Cocteau Twins - Stars And Topsoil: A Collection
Half the time that is what the Cocteau Twins sounded like to my ears. It was axiomatic for anyone listening to this band that you did not try to decipher the lyrics. If you tried, you would fail. They were meant to be obscured by sound and as sound they were - deliberately so. This was never meant to be easy. It was never meant to be accessible. This was meant to be a rejection of the structured format of a whole tradition of popular music. There can be little doubt that the Cocteau Twins were one of the most unusual bands to emerge out of the ruins of punk in the early 1980's. However, there is little which can enable the casual listener to assign a time to each song. They are carefully mixed, later songs against earlier ones and unless you are familiar with the material, there is little to distinguish between earlier and later tracks. Don't bother anyway. That is not really the point.
This treatment of the human voice as merely an instrument rather than the method by which ideas and imagery are conveyed to the listener was, in a sense, the ultimate expression of the dream pop genre which the Cocteau Twins dominate. Once you move beyond a belief that the words should tell you something, you reach a point where all the imagery and meaning you need in a piece of music is conveyed by the music itself. In essence, with the Cocteau Twins, each song is an instrumental. This is a profoundly disturbing concept to many and the Cocteau Twins were, because of it, extremely controversial throughout their career.
And of course, the question most asked about the vocals is usually something along the lines of "what language is that?"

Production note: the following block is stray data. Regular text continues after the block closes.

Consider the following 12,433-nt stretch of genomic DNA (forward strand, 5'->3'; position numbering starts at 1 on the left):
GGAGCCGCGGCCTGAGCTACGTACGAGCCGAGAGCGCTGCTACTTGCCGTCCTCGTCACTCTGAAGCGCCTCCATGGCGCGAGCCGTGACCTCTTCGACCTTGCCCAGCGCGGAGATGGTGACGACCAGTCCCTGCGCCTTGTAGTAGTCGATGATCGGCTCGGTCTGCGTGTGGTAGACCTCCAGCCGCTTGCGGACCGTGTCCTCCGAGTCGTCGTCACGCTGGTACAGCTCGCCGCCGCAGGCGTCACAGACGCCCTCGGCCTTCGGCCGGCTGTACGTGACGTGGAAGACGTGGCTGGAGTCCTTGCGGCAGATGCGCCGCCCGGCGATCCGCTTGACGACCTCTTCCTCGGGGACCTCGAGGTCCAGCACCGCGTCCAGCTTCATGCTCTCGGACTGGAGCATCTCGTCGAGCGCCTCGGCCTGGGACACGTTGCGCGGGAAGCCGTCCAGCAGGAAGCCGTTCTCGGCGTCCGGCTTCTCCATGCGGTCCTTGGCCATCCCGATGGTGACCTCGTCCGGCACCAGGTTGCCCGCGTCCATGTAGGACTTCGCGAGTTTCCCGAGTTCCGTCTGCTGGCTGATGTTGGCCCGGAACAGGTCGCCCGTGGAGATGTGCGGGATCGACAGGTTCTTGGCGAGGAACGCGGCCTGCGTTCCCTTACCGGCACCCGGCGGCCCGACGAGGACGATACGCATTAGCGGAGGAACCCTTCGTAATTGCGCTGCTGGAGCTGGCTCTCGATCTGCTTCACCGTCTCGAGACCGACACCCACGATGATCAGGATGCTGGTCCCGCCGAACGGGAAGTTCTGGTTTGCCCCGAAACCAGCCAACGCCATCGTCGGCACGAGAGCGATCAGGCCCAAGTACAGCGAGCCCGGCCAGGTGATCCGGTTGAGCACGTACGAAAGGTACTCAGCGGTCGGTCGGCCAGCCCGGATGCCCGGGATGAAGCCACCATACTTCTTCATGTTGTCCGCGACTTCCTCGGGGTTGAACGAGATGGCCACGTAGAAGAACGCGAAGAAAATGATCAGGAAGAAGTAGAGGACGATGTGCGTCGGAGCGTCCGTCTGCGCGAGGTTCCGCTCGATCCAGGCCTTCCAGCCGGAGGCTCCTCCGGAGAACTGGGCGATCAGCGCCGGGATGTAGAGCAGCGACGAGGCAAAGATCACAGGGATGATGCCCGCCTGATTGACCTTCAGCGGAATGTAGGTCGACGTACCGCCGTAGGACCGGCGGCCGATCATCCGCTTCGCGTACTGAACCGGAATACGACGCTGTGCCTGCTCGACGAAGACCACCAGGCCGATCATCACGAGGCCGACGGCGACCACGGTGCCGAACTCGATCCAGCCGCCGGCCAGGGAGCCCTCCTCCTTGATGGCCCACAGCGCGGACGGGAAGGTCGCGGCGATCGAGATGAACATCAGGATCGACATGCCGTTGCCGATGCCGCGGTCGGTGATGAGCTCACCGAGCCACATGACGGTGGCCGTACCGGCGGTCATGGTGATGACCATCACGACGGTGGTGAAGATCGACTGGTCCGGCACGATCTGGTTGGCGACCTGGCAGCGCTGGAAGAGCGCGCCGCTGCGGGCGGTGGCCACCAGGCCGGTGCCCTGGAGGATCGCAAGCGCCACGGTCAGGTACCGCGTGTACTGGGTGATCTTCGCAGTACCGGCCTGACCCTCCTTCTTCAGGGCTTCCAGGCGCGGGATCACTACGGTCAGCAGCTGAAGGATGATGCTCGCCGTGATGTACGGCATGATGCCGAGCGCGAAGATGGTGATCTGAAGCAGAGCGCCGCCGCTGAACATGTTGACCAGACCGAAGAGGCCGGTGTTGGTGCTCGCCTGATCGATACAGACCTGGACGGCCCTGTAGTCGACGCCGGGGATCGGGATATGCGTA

Musically it is excellent, with the arrangement and instrumentality being top-notch. However, there is frequently, especially on their later work, little of what would be classed as normal musical structure. The distinction between stanza and refrain disappears and vocal instrument drifts across an at times quite eerie musical soundscape. The vocals are often haunting but forget the words: you cannot understand what they are saying most of the time and frequently there is jumbling up sounds of what are essentially ordinary English words to create what is a unique effect to say the least. Forgetting the words as you allow the sound to drift over you, mellow and smooth, is what the Cocteau Twins were all about. This was the essence of the dream pop the band were all about.
One of the fascinations for me is the way the sound the Cocteau Twins developed, gradually evolved into shoegaze. Once you put this style of vocalising alongside an immense dose of feedback courtesy of the Jesus and Mary Chain's iconic first album, Psychocandy, you have the essential building blocks of the classic shoegaze sound. The development of one half of that sound is really captured on this album. Stars and Topsoil is the Essential Cocteau Twins - their singles and most of their best work is contained on this compilation. I am glad they put out this compilation as I never really could take too much of their output at one go.
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